This coming November 5 will be the first anniversary of the death of the composer Elliott Carter, who died a little more than a month before what would have been his 104th birthday. Last night in the Old First Concerts series at Old First Church, sfSound presented a program in memory of Carter’s particular brand of modernism and of his ongoing capacity for invention that sustained him throughout his life. The breadth of the selections reached back to the 1948 cello sonata, which Carter associated with the origin of his concept of metrical modulation, and advanced to “Rigmarole,” which was composed for his 103rd birthday concert, his last birthday celebration.
Carter is frequently associated with metrical modulation, often to the detriment of his many other innovative practices of making music. It would be fairer to say that, throughout his creative life, he had an ongoing interest in the relationship between chronometric time, defined and measured by a uniform (“ticking”) physical pulse, and psychological time, a mental construct which rarely aligns with chronometric time with any great precision. Many twentieth-century composers had a fascination with the nature of time and with the question of “how time passes.” (That phrase became the title of a paper that Karlheinz Stockhausen had published in Die Reihe.) Some, like Cage, abstracted the concept down to its mathematical essentials. Carter found his own abstractions in the relationship between time and action, the “verb-based” perspective in which music is performed, rather than simply notated as marks on paper.
In many respects the most illustrative piece on last night’s program was “Caténaires,” which Carter composed for the pianist Pierre-Laurent Aimard in 2006. This is a relatively short piece consisting entirely of a single melodic line performed at a breakneck pace. Carter himself described it as “a continuous chain of notes using different spacings, accents, and colorings, to produce a wide variety of expression.” That description also explains the title, the French word for “catenary,” defined in the Shorter Oxford English Dictionary as a “curve of the kind formed by a uniform chain hanging freely from two points not in the same vertical line.” (Think of the curve that forms the suspension for the Golden Gate Bridge.)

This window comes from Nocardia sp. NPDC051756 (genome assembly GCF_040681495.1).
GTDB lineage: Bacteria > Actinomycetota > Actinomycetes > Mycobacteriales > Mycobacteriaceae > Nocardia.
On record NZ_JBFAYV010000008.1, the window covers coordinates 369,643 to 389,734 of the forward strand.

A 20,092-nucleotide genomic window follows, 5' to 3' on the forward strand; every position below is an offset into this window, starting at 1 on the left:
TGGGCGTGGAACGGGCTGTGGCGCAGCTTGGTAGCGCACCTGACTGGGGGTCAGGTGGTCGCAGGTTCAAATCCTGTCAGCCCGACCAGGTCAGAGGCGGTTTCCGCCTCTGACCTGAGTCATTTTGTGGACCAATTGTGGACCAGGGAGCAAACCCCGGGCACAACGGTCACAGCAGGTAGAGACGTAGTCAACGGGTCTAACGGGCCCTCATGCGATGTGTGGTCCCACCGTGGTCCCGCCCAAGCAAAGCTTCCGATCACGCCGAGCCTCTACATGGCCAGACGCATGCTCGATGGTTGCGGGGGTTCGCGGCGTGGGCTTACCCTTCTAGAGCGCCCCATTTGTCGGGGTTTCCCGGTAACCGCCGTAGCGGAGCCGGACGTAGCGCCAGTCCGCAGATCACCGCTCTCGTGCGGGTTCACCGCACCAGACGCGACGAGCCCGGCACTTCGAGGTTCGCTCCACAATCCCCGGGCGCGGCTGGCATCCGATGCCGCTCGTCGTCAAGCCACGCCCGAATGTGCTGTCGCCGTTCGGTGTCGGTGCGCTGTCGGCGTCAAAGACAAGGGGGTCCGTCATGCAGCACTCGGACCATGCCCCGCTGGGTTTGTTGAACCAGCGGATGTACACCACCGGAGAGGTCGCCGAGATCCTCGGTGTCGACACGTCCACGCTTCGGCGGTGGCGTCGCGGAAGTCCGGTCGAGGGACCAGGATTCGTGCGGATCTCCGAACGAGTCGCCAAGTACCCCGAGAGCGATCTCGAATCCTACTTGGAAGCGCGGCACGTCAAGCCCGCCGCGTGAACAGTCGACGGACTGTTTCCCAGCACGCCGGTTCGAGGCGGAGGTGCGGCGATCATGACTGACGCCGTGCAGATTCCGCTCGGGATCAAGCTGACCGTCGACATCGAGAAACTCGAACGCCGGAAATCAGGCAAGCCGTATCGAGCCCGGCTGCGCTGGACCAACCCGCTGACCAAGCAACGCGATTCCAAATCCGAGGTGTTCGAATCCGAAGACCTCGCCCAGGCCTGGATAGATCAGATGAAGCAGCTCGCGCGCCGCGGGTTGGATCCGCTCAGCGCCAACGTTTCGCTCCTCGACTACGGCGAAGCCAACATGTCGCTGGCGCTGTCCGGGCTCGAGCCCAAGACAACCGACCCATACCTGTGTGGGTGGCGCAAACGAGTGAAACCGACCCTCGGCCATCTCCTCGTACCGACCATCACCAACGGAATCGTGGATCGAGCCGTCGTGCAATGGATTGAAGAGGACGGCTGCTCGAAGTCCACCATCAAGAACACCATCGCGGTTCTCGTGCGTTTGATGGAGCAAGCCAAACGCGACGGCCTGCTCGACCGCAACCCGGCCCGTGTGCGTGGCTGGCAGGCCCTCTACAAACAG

As is the case in many of the preludes that Johann Sebastian Bach composed for an unaccompanied instrument, that “single melodic line” actually embodied multiple voices in counterpoint. Carter uses those “spacings, accents, and colorings” to sort out those voices. As the listener becomes aware of their multiplicity, (s)he also recognizes that they are distinguished through different rhythmic patterns, as well as register and sonority. Carter’s conceptions of time extended beyond the concept of modulation (which basically amounted to approaching rhythm as a progression bearing some family resemblance to harmonic progression) to more sophisticated questions concerned with both sequencing (in the spirit of voice leading) and superposition (as in the distinctions between consonance and dissonance). In many respects “Caténaires” provided Carter with the opportunity to review many of his diverse thoughts on these matters and distill them into a brief piano solo.